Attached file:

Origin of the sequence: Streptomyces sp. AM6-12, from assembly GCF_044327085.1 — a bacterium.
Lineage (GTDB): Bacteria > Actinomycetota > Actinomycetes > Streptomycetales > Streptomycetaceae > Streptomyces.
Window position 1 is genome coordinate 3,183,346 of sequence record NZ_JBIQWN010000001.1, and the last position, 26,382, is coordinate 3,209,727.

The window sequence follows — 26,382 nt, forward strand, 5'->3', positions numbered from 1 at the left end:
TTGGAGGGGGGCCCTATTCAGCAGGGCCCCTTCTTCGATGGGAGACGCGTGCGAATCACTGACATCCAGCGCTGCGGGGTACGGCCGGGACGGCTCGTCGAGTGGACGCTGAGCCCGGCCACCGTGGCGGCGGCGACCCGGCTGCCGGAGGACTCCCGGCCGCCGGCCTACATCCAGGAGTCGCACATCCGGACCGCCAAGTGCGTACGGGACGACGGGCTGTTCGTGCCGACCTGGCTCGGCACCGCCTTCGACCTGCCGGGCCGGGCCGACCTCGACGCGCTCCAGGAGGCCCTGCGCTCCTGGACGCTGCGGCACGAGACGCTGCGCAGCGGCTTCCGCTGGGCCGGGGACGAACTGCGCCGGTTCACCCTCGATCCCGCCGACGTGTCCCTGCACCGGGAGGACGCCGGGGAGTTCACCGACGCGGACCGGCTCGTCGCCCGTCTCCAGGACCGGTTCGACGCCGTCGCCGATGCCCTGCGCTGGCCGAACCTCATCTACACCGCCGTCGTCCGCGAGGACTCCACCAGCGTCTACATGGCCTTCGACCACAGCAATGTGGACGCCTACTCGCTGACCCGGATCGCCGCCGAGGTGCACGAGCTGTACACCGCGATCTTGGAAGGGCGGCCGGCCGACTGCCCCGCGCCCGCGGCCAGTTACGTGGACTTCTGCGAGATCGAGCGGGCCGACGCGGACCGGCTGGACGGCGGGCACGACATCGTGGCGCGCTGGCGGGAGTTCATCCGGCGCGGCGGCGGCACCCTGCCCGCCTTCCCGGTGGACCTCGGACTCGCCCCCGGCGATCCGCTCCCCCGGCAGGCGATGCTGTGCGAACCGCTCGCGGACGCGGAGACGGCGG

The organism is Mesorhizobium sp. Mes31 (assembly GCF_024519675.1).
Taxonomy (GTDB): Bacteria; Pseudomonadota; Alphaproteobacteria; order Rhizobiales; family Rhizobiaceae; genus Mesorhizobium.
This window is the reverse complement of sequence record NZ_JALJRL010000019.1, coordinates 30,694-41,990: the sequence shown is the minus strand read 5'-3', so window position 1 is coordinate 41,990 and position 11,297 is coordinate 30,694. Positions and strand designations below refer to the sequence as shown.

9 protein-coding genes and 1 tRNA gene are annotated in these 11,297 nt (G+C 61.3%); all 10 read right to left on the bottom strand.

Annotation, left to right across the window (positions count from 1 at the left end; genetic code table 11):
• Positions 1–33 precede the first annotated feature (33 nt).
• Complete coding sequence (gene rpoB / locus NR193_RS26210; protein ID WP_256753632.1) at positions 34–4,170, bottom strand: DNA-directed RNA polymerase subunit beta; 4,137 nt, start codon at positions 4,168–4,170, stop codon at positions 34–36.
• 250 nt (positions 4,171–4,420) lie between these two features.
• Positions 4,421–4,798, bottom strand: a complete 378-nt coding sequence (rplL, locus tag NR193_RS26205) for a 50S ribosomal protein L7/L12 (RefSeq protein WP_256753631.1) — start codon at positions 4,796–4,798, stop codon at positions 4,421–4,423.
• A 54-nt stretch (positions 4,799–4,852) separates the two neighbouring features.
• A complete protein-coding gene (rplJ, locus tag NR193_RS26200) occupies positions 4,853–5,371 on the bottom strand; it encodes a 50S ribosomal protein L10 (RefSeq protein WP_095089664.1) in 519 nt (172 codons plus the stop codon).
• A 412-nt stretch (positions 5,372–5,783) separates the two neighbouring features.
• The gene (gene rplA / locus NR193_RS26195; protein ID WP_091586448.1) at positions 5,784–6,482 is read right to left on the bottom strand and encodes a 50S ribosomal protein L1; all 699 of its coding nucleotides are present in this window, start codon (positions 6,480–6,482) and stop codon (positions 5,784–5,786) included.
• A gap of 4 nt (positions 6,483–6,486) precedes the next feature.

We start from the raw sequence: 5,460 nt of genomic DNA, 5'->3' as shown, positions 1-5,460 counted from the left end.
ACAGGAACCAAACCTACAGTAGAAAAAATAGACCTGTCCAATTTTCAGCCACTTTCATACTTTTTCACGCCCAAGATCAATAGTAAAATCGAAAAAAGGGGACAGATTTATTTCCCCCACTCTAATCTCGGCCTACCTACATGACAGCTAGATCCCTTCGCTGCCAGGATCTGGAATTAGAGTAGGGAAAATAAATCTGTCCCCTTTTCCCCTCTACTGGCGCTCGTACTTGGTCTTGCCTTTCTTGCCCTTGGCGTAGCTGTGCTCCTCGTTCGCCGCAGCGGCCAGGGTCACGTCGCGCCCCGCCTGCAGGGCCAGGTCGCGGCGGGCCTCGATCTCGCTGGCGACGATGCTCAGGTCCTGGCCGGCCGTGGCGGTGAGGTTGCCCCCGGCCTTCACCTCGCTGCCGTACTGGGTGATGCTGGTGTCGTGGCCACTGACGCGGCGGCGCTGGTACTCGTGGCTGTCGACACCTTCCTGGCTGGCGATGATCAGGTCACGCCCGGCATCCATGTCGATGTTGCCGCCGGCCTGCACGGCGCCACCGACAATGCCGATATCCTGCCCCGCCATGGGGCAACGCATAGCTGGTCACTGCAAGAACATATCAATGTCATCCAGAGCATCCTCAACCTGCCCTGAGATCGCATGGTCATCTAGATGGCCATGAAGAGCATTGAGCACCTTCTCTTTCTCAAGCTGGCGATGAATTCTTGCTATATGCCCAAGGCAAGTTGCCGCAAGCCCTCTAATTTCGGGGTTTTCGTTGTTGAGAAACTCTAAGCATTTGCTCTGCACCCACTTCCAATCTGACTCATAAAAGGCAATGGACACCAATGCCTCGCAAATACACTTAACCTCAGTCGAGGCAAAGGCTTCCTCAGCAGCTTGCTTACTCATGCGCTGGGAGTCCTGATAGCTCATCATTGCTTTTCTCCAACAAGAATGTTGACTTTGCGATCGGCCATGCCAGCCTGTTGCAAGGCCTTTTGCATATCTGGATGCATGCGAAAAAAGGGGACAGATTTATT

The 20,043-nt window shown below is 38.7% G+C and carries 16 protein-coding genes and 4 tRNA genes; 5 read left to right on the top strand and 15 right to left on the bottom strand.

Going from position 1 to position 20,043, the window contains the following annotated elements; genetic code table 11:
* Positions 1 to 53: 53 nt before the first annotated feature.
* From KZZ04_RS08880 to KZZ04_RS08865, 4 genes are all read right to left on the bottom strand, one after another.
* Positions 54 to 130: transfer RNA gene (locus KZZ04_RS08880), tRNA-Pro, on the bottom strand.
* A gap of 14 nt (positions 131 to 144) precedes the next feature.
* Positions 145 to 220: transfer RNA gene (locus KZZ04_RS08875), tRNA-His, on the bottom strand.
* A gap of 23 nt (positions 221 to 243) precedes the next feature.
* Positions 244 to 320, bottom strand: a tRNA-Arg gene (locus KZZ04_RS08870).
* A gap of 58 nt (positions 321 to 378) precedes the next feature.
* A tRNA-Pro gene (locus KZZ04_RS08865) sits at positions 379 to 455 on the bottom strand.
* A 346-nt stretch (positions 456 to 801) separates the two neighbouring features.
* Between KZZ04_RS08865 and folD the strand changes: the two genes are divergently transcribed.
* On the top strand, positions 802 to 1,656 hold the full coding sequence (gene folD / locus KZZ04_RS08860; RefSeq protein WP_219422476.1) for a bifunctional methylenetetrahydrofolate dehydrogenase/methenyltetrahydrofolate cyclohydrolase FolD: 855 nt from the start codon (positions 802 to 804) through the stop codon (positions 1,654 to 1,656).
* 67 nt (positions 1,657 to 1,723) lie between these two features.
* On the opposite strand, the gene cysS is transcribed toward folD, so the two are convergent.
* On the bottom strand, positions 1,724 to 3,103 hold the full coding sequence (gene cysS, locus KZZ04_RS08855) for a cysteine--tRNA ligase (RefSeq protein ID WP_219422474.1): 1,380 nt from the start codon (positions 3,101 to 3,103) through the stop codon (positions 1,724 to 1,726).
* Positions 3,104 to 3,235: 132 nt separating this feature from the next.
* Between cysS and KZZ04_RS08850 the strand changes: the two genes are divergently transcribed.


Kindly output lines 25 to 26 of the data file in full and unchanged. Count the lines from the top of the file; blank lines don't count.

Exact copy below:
* From KZZ04_RS08880 to KZZ04_RS08865, 4 genes are all read right to left on the bottom strand, one after another.
* Positions 54 to 130: transfer RNA gene (locus KZZ04_RS08880), tRNA-Pro, on the bottom strand.